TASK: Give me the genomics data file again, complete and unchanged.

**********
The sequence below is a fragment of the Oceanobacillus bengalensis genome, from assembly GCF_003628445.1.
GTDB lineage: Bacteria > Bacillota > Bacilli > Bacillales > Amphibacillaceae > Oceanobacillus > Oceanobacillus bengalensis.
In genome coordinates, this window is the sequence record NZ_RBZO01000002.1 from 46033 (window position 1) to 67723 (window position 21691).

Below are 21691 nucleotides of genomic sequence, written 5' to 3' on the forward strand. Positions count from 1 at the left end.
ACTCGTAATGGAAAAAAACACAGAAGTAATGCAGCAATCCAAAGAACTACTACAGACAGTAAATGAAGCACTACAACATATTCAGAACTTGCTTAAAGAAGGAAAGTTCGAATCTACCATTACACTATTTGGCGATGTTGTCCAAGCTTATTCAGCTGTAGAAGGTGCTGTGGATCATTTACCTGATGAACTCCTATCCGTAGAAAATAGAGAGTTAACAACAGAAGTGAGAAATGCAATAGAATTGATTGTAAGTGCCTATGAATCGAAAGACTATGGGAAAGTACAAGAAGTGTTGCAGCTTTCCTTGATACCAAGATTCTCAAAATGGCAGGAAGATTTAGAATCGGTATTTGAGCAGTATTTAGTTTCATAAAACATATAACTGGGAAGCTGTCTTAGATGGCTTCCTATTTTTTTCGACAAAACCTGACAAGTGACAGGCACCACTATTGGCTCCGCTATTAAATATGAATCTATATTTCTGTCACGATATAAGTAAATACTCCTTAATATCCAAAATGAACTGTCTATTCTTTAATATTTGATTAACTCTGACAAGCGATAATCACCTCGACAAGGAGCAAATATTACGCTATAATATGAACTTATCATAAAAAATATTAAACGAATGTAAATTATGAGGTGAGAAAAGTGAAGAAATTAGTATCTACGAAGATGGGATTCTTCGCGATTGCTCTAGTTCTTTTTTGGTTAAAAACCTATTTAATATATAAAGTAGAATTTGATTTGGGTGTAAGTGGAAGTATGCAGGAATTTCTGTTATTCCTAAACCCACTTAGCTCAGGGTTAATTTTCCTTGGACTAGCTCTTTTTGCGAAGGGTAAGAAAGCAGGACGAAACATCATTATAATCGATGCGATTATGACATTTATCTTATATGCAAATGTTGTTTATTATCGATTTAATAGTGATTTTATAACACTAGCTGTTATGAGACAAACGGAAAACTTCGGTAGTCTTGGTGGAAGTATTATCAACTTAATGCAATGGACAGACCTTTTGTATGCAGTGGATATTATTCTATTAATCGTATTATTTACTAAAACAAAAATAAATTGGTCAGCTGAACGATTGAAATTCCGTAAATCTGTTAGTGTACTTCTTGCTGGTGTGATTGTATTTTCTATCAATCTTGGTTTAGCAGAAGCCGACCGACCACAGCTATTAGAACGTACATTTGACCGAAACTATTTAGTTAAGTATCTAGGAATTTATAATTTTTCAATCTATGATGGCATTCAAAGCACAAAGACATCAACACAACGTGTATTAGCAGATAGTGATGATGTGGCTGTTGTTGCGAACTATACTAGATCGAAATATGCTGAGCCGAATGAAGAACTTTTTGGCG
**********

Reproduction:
The sequence below is a fragment of the Oceanobacillus bengalensis genome, from assembly GCF_003628445.1.
GTDB lineage: Bacteria > Bacillota > Bacilli > Bacillales > Amphibacillaceae > Oceanobacillus > Oceanobacillus bengalensis.
In genome coordinates, this window is the sequence record NZ_RBZO01000002.1 from 46033 (window position 1) to 67723 (window position 21691).

Below are 21691 nucleotides of genomic sequence, written 5' to 3' on the forward strand. Positions count from 1 at the left end.
ACTCGTAATGGAAAAAAACACAGAAGTAATGCAGCAATCCAAAGAACTACTACAGACAGTAAATGAAGCACTACAACATATTCAGAACTTGCTTAAAGAAGGAAAGTTCGAATCTACCATTACACTATTTGGCGATGTTGTCCAAGCTTATTCAGCTGTAGAAGGTGCTGTGGATCATTTACCTGATGAACTCCTATCCGTAGAAAATAGAGAGTTAACAACAGAAGTGAGAAATGCAATAGAATTGATTGTAAGTGCCTATGAATCGAAAGACTATGGGAAAGTACAAGAAGTGTTGCAGCTTTCCTTGATACCAAGATTCTCAAAATGGCAGGAAGATTTAGAATCGGTATTTGAGCAGTATTTAGTTTCATAAAACATATAACTGGGAAGCTGTCTTAGATGGCTTCCTATTTTTTTCGACAAAACCTGACAAGTGACAGGCACCACTATTGGCTCCGCTATTAAATATGAATCTATATTTCTGTCACGATATAAGTAAATACTCCTTAATATCCAAAATGAACTGTCTATTCTTTAATATTTGATTAACTCTGACAAGCGATAATCACCTCGACAAGGAGCAAATATTACGCTATAATATGAACTTATCATAAAAAATATTAAACGAATGTAAATTATGAGGTGAGAAAAGTGAAGAAATTAGTATCTACGAAGATGGGATTCTTCGCGATTGCTCTAGTTCTTTTTTGGTTAAAAACCTATTTAATATATAAAGTAGAATTTGATTTGGGTGTAAGTGGAAGTATGCAGGAATTTCTGTTATTCCTAAACCCACTTAGCTCAGGGTTAATTTTCCTTGGACTAGCTCTTTTTGCGAAGGGTAAGAAAGCAGGACGAAACATCATTATAATCGATGCGATTATGACATTTATCTTATATGCAAATGTTGTTTATTATCGATTTAATAGTGATTTTATAACACTAGCTGTTATGAGACAAACGGAAAACTTCGGTAGTCTTGGTGGAAGTATTATCAACTTAATGCAATGGACAGACCTTTTGTATGCAGTGGATATTATTCTATTAATCGTATTATTTACTAAAACAAAAATAAATTGGTCAGCTGAACGATTGAAATTCCGTAAATCTGTTAGTGTACTTCTTGCTGGTGTGATTGTATTTTCTATCAATCTTGGTTTAGCAGAAGCCGACCGACCACAGCTATTAGAACGTACATTTGACCGAAACTATTTAGTTAAGTATCTAGGAATTTATAATTTTTCAATCTATGATGGCATTCAAAGCACAAAGACATCAACACAACGTGTATTAGCAGATAGTGATGATGTGGCTGTTGTTGCGAACTATACTAGATCGAAATATGCTGAGCCGAATGAAGAACTTTTTGGCG